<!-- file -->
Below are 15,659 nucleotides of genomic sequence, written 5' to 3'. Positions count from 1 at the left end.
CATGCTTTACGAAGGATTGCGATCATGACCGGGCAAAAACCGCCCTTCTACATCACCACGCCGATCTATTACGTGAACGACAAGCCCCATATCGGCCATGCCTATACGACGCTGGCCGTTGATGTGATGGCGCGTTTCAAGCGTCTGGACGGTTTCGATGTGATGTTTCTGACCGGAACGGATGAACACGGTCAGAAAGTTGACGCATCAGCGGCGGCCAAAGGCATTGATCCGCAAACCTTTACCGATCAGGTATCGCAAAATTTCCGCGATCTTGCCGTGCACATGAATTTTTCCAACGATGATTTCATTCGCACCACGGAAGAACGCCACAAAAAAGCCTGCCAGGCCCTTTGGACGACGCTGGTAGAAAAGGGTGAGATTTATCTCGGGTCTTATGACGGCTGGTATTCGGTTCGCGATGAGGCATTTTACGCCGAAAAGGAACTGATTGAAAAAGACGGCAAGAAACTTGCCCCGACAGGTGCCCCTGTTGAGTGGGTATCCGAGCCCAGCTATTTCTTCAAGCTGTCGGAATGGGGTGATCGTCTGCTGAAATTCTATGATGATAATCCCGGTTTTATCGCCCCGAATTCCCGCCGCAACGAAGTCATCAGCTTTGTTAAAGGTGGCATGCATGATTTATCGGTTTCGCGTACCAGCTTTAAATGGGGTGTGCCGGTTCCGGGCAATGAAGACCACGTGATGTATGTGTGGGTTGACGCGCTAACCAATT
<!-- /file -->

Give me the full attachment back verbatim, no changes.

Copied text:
Below are 15,659 nucleotides of genomic sequence, written 5' to 3'. Positions count from 1 at the left end.
CATGCTTTACGAAGGATTGCGATCATGACCGGGCAAAAACCGCCCTTCTACATCACCACGCCGATCTATTACGTGAACGACAAGCCCCATATCGGCCATGCCTATACGACGCTGGCCGTTGATGTGATGGCGCGTTTCAAGCGTCTGGACGGTTTCGATGTGATGTTTCTGACCGGAACGGATGAACACGGTCAGAAAGTTGACGCATCAGCGGCGGCCAAAGGCATTGATCCGCAAACCTTTACCGATCAGGTATCGCAAAATTTCCGCGATCTTGCCGTGCACATGAATTTTTCCAACGATGATTTCATTCGCACCACGGAAGAACGCCACAAAAAAGCCTGCCAGGCCCTTTGGACGACGCTGGTAGAAAAGGGTGAGATTTATCTCGGGTCTTATGACGGCTGGTATTCGGTTCGCGATGAGGCATTTTACGCCGAAAAGGAACTGATTGAAAAAGACGGCAAGAAACTTGCCCCGACAGGTGCCCCTGTTGAGTGGGTATCCGAGCCCAGCTATTTCTTCAAGCTGTCGGAATGGGGTGATCGTCTGCTGAAATTCTATGATGATAATCCCGGTTTTATCGCCCCGAATTCCCGCCGCAACGAAGTCATCAGCTTTGTTAAAGGTGGCATGCATGATTTATCGGTTTCGCGTACCAGCTTTAAATGGGGTGTGCCGGTTCCGGGCAATGAAGACCACGTGATGTATGTGTGGGTTGACGCGCTAACCAATT